copper pipe cut to length

I went to the scrap pile and found a piece of copper pipe. I measured the outside diameter, it is 5/8 inch across. I made sure I had a spade drill bit that size, it's common size and if you bought a set it will have it. Spade bits are inexpensive and easy to come by.

I then cut the pipe in about 1 inch lengths. I didn't measure them particularly carefully. I used a little plumbing cutter that you tightens around the pipe as you turn it around till it's cut. A hacksaw would have worked just as well.

Cutting the pipe made a burr around the edges so I used a round file and sandpaper to smooth the edges. I would hate to hurt the birds or for that matter cut the mouth of the squirrels or my fingers, on sharp edges. That took longer than I expected but after a few minutes the edges were smooth.

drilling holes in log

I went to the woodpile and found a nice rough piece of log. I'm using a round piece but a split log would work just as well. It's about 4 1/2 inches thick.

It was a simple matter to cut as many holes as I had inserts. I marked the depth at 2 1/2 inch deep using a bit of green tape. I used a drill press but a hand drill would do too.

hammering the copper inserts

I used a hammer to tap in the copper inserts in the holes. I stopped hammering when the copper pieces were just proud of the top. The fit was quite tight except for one. I put in a piece of bamboo skewer tip and this tightened the fit perfectly.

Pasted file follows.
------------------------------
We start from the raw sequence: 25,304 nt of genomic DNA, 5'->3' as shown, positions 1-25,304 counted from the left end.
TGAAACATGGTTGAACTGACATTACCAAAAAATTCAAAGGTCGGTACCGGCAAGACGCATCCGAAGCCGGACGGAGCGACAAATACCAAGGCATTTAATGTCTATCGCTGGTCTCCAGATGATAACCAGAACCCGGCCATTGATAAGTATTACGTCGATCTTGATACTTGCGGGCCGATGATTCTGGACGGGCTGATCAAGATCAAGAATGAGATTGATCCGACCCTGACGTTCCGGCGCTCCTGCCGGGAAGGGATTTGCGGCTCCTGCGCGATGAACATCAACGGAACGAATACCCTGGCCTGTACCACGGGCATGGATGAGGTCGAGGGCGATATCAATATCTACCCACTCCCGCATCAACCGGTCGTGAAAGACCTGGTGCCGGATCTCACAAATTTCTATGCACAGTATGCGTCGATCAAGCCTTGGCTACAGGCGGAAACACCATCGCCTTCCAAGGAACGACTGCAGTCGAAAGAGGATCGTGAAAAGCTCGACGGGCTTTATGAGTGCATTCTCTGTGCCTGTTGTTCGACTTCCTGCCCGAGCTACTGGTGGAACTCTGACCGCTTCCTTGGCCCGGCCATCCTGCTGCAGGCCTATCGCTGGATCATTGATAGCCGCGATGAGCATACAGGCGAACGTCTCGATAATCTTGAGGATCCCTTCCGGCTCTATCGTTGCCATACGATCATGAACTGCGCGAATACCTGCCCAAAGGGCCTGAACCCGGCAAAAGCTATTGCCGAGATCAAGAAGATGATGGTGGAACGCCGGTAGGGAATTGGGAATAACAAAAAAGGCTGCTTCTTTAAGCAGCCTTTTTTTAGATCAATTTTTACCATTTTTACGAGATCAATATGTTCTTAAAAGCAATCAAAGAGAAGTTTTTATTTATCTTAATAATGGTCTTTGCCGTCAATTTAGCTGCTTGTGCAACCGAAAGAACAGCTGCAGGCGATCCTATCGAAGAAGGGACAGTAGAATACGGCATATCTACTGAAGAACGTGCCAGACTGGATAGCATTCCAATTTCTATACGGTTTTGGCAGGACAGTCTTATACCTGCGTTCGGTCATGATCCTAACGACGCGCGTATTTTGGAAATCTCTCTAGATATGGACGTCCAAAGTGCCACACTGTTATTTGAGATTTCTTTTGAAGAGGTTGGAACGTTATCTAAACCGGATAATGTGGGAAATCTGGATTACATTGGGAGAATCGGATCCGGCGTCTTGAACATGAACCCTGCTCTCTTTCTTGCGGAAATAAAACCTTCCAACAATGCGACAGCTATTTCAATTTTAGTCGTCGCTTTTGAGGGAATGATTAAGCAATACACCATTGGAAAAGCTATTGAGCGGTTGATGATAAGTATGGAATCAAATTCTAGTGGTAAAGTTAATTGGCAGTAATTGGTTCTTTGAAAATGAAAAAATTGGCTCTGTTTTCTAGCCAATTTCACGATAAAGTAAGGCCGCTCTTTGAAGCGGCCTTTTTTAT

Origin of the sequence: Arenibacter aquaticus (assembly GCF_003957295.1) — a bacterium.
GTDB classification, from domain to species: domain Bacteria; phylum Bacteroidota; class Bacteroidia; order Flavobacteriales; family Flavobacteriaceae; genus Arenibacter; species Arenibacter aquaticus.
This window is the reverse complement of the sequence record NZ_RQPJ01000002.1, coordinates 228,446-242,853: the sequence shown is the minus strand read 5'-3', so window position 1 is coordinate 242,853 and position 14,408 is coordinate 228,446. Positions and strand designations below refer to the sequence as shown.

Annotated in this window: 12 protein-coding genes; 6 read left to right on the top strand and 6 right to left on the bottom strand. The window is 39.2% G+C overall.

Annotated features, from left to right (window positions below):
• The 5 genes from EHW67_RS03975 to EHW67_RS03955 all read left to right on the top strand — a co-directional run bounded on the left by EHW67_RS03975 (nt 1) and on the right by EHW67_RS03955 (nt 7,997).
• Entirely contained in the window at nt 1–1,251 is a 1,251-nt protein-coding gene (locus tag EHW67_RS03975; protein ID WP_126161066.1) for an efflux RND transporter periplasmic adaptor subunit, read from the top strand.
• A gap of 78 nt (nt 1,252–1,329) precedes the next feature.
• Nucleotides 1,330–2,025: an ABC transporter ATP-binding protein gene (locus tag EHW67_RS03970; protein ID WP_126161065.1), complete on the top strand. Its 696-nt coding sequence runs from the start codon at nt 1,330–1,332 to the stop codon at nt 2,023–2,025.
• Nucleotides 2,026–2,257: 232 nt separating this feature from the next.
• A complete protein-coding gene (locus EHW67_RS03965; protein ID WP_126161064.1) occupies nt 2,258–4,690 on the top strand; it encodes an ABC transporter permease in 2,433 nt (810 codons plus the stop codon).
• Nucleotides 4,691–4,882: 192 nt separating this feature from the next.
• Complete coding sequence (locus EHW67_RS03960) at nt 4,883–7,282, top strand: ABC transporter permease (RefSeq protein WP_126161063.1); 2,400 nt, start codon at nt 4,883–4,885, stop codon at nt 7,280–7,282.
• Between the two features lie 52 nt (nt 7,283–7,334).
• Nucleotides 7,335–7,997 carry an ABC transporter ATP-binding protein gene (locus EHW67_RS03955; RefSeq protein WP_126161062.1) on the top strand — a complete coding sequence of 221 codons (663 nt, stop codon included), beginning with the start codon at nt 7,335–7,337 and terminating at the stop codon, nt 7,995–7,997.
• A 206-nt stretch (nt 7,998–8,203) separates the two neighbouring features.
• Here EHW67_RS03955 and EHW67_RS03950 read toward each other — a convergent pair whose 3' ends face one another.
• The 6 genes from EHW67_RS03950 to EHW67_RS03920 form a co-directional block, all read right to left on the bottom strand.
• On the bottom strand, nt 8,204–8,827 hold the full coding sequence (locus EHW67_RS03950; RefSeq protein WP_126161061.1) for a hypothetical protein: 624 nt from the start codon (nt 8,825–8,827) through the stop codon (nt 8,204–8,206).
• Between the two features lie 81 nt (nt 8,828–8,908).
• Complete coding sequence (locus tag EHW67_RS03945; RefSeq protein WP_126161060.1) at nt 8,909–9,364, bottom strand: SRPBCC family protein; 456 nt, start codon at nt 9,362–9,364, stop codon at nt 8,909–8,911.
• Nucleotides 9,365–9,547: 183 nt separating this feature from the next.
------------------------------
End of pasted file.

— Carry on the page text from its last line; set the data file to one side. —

The pipe doesn't go to the very bottom of the hole. I did not have enough left over pipe to go the full length but I don't think that matters. I don't imagine the squirrels will try chewing beyond the slightly more than one inch of the copper pipe.

copper inserts are in placebent over nail

Once the inserts were in place all I needed to do was to add a couple of bent nails so I could attach a wire to hand the feeder.

filled feederred bellied woodpeckerDowny woodpecker

I couldn't wait to get the peanut butter in the feeder and test it out.

I missed photographing my first client which was a chickadee. They are quite brave and he did not hesitate to try out the new feeder. I then got several downy woodpeckers, one hairy woodpecker, a red bellied woodpecker and several squirrels. All this within a couple of hours of hanging.

first squirrelsecond squirrel
squirrel on feeder

Since I had smeared peanut butter around the outside of the opening as well as in the hole, the squirrels ate that first. They then went in as far as they could get. This was just a bit deeper than a quarter inch.

When they reached that depth, which took no time at all, they went on to try the other holes. Eventually they gave up and left the feeder to the birds. I got 4 squirrels in the 2 hours since the feeder has been up and no more so far. Since I have well over 15, I know this because I saw 15 at once, it will take a bit of time for all of them to come and figure out the feeder is not a great place to spend the day anymore. They tried chewing but that brought no joy either.

I think I can claim success. If I wanted, I could fill the holes to within 3/8 of the edge and they would not be able to reach the peanut butter at all. The birds have had no trouble getting to the peanut butter with their long beaks and longer tongue.

I'm now thinking about how to fill the deep holes faster than with the knife I've been using. It worked but was slow and left some air bubbles at the very bottom where I did not push the peanut butter down enough.

Fast forward a day and I've solved the filling problem

See How I figured out a fast way of filling the many holes of the peanut butter feeder.